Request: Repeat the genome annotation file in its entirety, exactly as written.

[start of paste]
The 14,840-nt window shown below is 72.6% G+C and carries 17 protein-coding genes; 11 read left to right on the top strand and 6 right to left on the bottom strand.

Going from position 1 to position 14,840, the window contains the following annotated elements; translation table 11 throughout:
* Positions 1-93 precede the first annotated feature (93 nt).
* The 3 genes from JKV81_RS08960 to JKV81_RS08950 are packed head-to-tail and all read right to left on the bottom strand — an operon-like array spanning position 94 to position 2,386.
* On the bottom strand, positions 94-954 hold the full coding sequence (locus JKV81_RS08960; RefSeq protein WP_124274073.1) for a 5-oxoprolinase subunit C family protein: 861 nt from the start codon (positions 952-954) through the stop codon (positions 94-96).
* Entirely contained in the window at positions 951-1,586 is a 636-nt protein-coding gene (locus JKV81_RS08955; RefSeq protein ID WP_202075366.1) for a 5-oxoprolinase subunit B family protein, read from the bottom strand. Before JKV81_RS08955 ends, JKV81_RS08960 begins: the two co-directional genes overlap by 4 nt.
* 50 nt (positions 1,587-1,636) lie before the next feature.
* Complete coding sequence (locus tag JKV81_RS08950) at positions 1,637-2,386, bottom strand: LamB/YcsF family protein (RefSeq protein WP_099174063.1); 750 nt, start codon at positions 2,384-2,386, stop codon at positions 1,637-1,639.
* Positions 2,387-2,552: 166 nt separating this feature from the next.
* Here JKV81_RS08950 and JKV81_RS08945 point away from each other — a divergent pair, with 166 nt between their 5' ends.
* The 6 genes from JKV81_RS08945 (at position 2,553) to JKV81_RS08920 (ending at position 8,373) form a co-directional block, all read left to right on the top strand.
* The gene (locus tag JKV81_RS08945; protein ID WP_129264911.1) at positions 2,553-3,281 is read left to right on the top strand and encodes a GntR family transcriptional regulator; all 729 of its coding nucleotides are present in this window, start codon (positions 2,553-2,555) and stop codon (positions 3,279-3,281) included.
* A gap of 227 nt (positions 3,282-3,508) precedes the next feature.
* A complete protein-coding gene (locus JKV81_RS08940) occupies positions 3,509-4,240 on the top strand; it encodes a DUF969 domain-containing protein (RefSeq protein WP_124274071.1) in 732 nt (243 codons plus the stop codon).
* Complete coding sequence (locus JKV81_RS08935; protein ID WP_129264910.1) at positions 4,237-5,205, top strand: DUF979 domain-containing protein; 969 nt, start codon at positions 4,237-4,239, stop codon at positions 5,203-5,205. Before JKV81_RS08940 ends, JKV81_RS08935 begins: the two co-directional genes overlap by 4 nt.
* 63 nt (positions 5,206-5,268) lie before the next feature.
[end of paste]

The 14,840-nt window shown below is 72.6% G+C and carries 17 protein-coding genes; 11 read left to right on the top strand and 6 right to left on the bottom strand.

Going from position 1 to position 14,840, the window contains the following annotated elements; translation table 11 throughout:
* Positions 1-93 precede the first annotated feature (93 nt).
* The 3 genes from JKV81_RS08960 to JKV81_RS08950 are packed head-to-tail and all read right to left on the bottom strand — an operon-like array spanning position 94 to position 2,386.
* On the bottom strand, positions 94-954 hold the full coding sequence (locus JKV81_RS08960; RefSeq protein WP_124274073.1) for a 5-oxoprolinase subunit C family protein: 861 nt from the start codon (positions 952-954) through the stop codon (positions 94-96).
* Entirely contained in the window at positions 951-1,586 is a 636-nt protein-coding gene (locus JKV81_RS08955; RefSeq protein ID WP_202075366.1) for a 5-oxoprolinase subunit B family protein, read from the bottom strand. Before JKV81_RS08955 ends, JKV81_RS08960 begins: the two co-directional genes overlap by 4 nt.
* 50 nt (positions 1,587-1,636) lie before the next feature.
* Complete coding sequence (locus tag JKV81_RS08950) at positions 1,637-2,386, bottom strand: LamB/YcsF family protein (RefSeq protein WP_099174063.1); 750 nt, start codon at positions 2,384-2,386, stop codon at positions 1,637-1,639.
* Positions 2,387-2,552: 166 nt separating this feature from the next.
* Here JKV81_RS08950 and JKV81_RS08945 point away from each other — a divergent pair, with 166 nt between their 5' ends.
* The 6 genes from JKV81_RS08945 (at position 2,553) to JKV81_RS08920 (ending at position 8,373) form a co-directional block, all read left to right on the top strand.
* The gene (locus tag JKV81_RS08945; protein ID WP_129264911.1) at positions 2,553-3,281 is read left to right on the top strand and encodes a GntR family transcriptional regulator; all 729 of its coding nucleotides are present in this window, start codon (positions 2,553-2,555) and stop codon (positions 3,279-3,281) included.
* A gap of 227 nt (positions 3,282-3,508) precedes the next feature.
* A complete protein-coding gene (locus JKV81_RS08940) occupies positions 3,509-4,240 on the top strand; it encodes a DUF969 domain-containing protein (RefSeq protein WP_124274071.1) in 732 nt (243 codons plus the stop codon).
* Complete coding sequence (locus JKV81_RS08935; protein ID WP_129264910.1) at positions 4,237-5,205, top strand: DUF979 domain-containing protein; 969 nt, start codon at positions 4,237-4,239, stop codon at positions 5,203-5,205. Before JKV81_RS08940 ends, JKV81_RS08935 begins: the two co-directional genes overlap by 4 nt.
* 63 nt (positions 5,206-5,268) lie before the next feature.